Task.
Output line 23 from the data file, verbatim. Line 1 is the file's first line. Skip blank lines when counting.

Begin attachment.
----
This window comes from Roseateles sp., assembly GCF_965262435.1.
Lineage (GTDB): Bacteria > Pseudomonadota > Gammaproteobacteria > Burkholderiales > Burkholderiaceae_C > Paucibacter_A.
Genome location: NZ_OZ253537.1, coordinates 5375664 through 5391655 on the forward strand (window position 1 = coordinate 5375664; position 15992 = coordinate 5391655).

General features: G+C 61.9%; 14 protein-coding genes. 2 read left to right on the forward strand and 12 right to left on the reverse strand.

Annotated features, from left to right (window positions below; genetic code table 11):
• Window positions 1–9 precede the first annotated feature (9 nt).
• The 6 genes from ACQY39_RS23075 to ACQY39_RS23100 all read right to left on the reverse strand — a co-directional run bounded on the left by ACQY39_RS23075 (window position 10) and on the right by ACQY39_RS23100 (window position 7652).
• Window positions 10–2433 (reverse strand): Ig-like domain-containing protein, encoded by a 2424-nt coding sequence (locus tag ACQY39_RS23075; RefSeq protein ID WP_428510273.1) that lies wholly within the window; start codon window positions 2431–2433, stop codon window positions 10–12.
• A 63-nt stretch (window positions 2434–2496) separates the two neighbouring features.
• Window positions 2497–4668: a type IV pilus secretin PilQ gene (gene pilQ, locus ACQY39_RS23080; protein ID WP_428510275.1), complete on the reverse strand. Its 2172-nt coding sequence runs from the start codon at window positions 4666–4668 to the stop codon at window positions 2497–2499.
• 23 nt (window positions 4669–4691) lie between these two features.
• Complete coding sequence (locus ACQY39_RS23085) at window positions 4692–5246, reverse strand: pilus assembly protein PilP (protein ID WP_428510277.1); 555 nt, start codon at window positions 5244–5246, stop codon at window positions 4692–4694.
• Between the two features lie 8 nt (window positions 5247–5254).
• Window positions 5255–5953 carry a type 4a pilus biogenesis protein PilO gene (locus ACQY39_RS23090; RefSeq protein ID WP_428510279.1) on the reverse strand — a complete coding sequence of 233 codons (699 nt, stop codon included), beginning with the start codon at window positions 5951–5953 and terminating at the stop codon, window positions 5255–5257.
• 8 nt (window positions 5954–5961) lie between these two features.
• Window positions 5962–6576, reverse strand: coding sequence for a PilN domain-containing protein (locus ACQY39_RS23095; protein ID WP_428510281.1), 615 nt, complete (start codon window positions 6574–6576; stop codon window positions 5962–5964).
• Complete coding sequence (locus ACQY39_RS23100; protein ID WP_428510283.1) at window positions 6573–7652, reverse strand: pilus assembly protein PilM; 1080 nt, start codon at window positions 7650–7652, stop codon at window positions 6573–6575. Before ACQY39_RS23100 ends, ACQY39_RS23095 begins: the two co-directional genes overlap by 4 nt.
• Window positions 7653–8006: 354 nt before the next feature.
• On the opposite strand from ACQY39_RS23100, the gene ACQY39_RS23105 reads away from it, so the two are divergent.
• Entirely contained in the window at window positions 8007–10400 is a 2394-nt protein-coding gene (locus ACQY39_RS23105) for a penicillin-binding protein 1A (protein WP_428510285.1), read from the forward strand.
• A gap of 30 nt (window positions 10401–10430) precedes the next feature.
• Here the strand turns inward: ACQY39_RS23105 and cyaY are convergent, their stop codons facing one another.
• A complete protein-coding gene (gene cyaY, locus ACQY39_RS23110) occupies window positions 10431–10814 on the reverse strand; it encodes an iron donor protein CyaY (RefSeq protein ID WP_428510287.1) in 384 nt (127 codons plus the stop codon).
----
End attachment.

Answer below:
• A complete protein-coding gene (gene cyaY, locus ACQY39_RS23110) occupies window positions 10431–10814 on the reverse strand; it encodes an iron donor protein CyaY (RefSeq protein ID WP_428510287.1) in 384 nt (127 codons plus the stop codon).